to a specified angle of projection and with three or four major dimensions added conforming to British Standard practice. Produce specified geometrical constructions in solid geometry involving the completion of partially drawn solutions. Produce freehand orthographic or pictorial views of engineering components working from pictorial or orthographic drawings. one probably in section. Not more than five questions may be attempted. 2. which are not listed in order of priority.3 Component 2 Engineering Drawing (2 hrs 40 mins. Produce general assembly drawings of simple engineering products from detail drawings of their various component parts assisted by a general description listed in sequence of their method of assembly. The question paper will contain TWO questions both of which must be attempted.2 Component 1 Plane and Solid Geometry (2 hrs 40 mins. Solve specific geometrical problems in plane geometry involving lines. plane figures. 3. Candidates should be able to: 2. describe what a candidate should be able to do on completion of the course. drawn without mechanical aids.1 SCHEME OF ASSESSMENT Examination components Component number 1 Title Plane & Solid Geometry Engineering Drawing Duration Weighting 2 hours 40 minutes 50% 2 2 hours 40 minutes 50% 3. The question will follow one of two formats. 2 .GEOMETRICAL AND MECHANICAL DRAWING 7040 O LEVEL 2007 2 ASSESSMENT OBJECTIVES The objectives. Produce fully dimensioned and annotated working drawings of engineering component part(s) from dimensioned sketches or from measurements of component parts.5 2. The paper will be divided into two sections and contain a total of eight questions all of equal value. The first will be devised to test the candidate's ability in sketching and spacial thinking and will carry 16% or 20% of the total marks. This type of question will be valued at 20% of the total marks.2 2. from a specified view point (16%).6 3 3.3 2.1 2. Section 1 will contain three questions all based upon plane geometry and Section 2 will comprise five questions based upon solid geometry.4 Read and interpret drawings conforming to British Standard drawing practice. circles. Orthographic views of an engineering component will be supplied and the candidate required to produce a freehand pictorial sketch. 100 marks) Candidates will be allowed 10 minutes to read the question paper and make notes but will not be allowed to commence to answer the questions in this time period. 100 marks) For the first 10 minutes candidates will be allowed to read the question paper and make notes but will not be allowed to commence their answers to the questions during this time period. OR a pictorial sketch of a component will be supplied and the candidate required to produce orthographic freehand drawings involving two or three views. loci and cycloidal curves. with a maximum of three taken from either section.
4.3 Recognise the parts of a circle and know the common relationships between the component parts. lines and planes from one view to another. 4. Question 2 will call for a specified number of major dimensions to be added if this feature of the syllabus has not been tested in Question 1.1. quadrilaterals and other polygons to specified requirements.2 Construct triangles. right circular cones and spheres.1 Understand the principles and apply the projection of points.1. 4 SYLLABUS CONTENT 4. Find the mean proportional of two given lines. and hyperbola as a loci and construct a tangent and normal to these curves. 4. Solutions expected will be in either First or Third Angle projection. 4. Candidates should be able to: 4.1.4 Construct the paths of points in simple mechanisms. Construct circles to satisfy stated requirements involving points. 4. Reduce and enlarge regular and irregular figures to specified linear and area ratios. Construct an ellipse.1 Divide or extend a given line in stated proportions. cylinders. the projection used will be stated. Construct and use scales of stated ratios. Solve simple problems on the intersection of prisms. 4.2. pyramids. parabola and hyperbola constructed as a conic section from a right circular cone. Produce sectional views of simple geometric solids. right circular cones and simple combinations of these solids. pyramids. Produce surface developments of prisms. 3 .B.3 Produce a helix curve as a locus on a right cylinder and right circular cone and apply such a curve to the projection of screw threads and helical springs. Determine the true length of a line in space. straight lines and other circles. rolling without slipping along (i) a straight path (cycloid). N.1. cylinders. perpendicular or inclined to one another. Produce similar plane figures and figures of equal area. can be used to solve problems relating to common practical applications. 4. Demonstrate an understanding of how the intersection of lines and planes.GEOMETRICAL AND MECHANICAL DRAWING 7040 O LEVEL 2007 The second question carrying either 84% or 80% of the total marks will be designed to test the candidate's ability to read orthographic working drawings and to produce either a general assembly drawing including specified sections from given detailed component parts or dimensioned detail component parts working from dimensioned sketches drawn in orthographic or pictorial projection. Recognise a tangent and normal and understand their various properties.2. parabola.5 Construct the paths traced out by a point on the circumference of a rolling circle.2 Understand the orthographic projection of simple solids including projections on to the first auxiliary plane. Construct an archimedian spiral. Construct an involute and its tangent and normal at a given point.2.4 Produce an ellipse. Trochoids are not required.1. Construct a tangent and normal at a point on a cycloid only.2 Solid Geometry Diagrams printed on the question paper may NOT be to scale and may be in either First or Third Angle projection.2. 4. (ii) along the outside of a circular path (epicycloid) and (iii) along the inside of a circular path (hypercycloid).1 Plane Geometry Students should be able to: 4.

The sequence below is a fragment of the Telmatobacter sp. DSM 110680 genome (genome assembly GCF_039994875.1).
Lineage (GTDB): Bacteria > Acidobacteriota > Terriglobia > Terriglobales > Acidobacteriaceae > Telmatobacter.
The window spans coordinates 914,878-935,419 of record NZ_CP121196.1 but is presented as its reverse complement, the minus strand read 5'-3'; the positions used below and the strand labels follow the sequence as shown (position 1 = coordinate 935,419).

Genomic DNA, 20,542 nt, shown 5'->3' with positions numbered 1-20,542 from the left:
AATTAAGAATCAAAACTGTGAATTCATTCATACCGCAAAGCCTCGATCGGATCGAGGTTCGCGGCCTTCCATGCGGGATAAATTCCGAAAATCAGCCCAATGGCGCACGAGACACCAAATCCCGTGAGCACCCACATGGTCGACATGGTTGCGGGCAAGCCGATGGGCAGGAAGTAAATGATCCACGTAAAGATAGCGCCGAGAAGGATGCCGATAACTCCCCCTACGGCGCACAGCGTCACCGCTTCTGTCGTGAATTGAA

4. Questions will not involve the use of an isometric scale although in teaching this form of projection the scale could reasonably be included. The subjects of the drawings may be taken from typical engineering examples and cover a wide spectrum such as pumps. ABBOTT (1971) Technical Drawing. F. Candidates should be able to: 4. the recommendations of BS308 Parts 1 and 2. M.5 Produce in isometric projection views of common components which include curved surface or edges. W. These drawings will be made from detail drawings of components shown in either pictorial or orthographic projection. B. forgings. J. templates or isometric scales.3.GEOMETRICAL AND MECHANICAL DRAWING 7040 O LEVEL 2007 4. The use of approximate constructions for circles in isometric projection is allowed. 4. AUSTEN (1976) 4 . studs. BARNES and A. F. 2.3 Drawing (Mechanical) Throughout the following. 3rd edition. NICHOLLS and N. REEKIE Further graphic communication (Published by Hodder and Stoughton). units. MOTT (1976) Theory and practice of drawing in S. W.3. C.I. TILBROOK (1970) Practical geometry and engineering graphics: a textbook for engineering and other students. or PP7308 Engineering Drawing Practice for Schools and Colleges should be adopted. W.1 Understand and apply the principles of orthographic projection in First and Third Angle to the production of scale drawings of general engineering details and assemblies. KEEP Draughtsmanship. nuts. PARKER & F. (2003) Practical Engineering Drawing. E. W. GEORGE PEARMAN (1972) Geometry of construction.3. A. MILLARD (1970) Engineering drawing with worked examples. machine tools or components produced from castings. Such drawings to include both exterior and sectional views.3 Be able to identify and produce conventional representation of threads. vol.2 Understand and apply the principles of dimensioning and be able to produce parts lists and drawing identification i.2.3. Recommended textbooks for Geometrical and Mechanical Drawing at GCE O/SC Level: Engineering drawing and construction. keys. pins and locking devices for simple screwed fastenings. PICKUP (1981) Geometrical drawing (Published by Oxford University Press). LEWIS & R. valves. bolts. L. T. title block data. mouldings and pressings. BRIAN HADLEY (1999) The following books are no longer published but are still useful for use with this syllabus: Exercises in technical drawing for GCE. A. rivets. 4. straight edges. A.e. A.4 Produce freehand sketches in both orthographic and pictorial form from details of simple engineering components. R. GIESECKE et al. W. Sketches must be in good proportion and produced without the aid of compasses. set-squares. 4.